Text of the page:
I watched the guy turn a perfectly blank white (and in one instance, black) canvas into something absolutely gorgeous. The man did nothing but landscapes - mountains and cabins and forest scenery and black vistas of imagination-fueled splendour - all in 30 minutes or less.

I wanted to do that, I thought. I wanted to create mountains with color and erase trees on a whim. I wanted to know the Joy of Painting.

My first painting in the advanced class was not that good. It was a grassy landscape, or maybe it was fruit. In any case, it was terrible, unless you considered it abstract art. I copied how the others painted and tried to get tips from them. It didn't work that well either.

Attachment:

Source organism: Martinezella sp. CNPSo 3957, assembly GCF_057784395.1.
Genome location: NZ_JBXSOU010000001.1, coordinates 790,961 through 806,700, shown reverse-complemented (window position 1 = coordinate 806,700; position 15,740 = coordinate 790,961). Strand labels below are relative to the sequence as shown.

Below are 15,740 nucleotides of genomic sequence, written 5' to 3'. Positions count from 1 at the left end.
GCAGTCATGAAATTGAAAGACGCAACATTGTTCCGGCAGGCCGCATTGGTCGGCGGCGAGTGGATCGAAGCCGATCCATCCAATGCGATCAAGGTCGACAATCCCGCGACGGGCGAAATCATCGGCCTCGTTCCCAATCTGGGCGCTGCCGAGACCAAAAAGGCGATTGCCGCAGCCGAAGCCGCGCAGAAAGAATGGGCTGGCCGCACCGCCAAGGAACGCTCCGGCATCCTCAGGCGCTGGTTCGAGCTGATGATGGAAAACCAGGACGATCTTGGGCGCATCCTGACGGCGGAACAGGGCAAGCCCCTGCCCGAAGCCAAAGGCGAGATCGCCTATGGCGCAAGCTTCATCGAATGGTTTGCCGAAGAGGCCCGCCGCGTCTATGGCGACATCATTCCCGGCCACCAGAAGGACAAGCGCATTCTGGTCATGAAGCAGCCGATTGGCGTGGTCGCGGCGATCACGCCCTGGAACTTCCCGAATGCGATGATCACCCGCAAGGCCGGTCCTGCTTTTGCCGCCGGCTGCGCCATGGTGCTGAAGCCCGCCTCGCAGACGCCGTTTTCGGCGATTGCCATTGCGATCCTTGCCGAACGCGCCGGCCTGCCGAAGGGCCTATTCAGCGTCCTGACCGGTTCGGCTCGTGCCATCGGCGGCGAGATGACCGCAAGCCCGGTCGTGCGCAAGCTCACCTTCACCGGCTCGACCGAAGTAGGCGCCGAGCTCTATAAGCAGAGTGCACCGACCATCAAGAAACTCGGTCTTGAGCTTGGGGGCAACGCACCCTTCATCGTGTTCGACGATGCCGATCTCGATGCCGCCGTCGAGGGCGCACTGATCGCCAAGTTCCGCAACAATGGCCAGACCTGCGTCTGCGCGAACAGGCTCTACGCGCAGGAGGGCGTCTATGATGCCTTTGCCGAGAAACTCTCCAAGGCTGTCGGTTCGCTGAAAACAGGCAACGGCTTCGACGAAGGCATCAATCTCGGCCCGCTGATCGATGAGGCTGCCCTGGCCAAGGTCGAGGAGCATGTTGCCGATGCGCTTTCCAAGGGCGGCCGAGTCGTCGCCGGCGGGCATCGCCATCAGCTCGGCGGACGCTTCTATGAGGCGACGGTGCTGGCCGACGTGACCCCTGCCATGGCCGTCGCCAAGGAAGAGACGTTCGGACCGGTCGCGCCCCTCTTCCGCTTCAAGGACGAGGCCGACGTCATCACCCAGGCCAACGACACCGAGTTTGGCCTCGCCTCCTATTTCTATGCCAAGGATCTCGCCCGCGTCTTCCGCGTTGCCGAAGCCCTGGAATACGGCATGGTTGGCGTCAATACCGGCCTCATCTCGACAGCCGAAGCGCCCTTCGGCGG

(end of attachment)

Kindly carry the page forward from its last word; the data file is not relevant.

For my last painting it was do or die, so I asked my teacher how to make all those pretty effects. He taught me how to do an ocean with a black sky. It really kicked ass, although he did a good part of the painting too. Eventually it was all shown at an exhibit in my school. I was a bit proud. For the first time I loved making something out of my own hands. It was joy.

I haven't done a lot of that since then, but drawing's become my outlet sometimes. I consider it my release, as my classmate once asked me. And I go back to that summer when I tried to make mountains out of paint every time I begin drawing. That guy taught me that art could be fun, more than any cynical art teacher ever managed to elicit from me.

Then, before I decided to write this, I found out that Bob Ross has been dead for eleven years. Apparently he died of Lymphoma in 1995, having entertained and taught millions of people everywhere the same thing I learned from him. Man, that was a shock to me. He was a cool guy. But I'm sure many other people have had the same experience as I did, and I'm sure those 30-minute quickies of his will last a very long time.

Here's to you, man.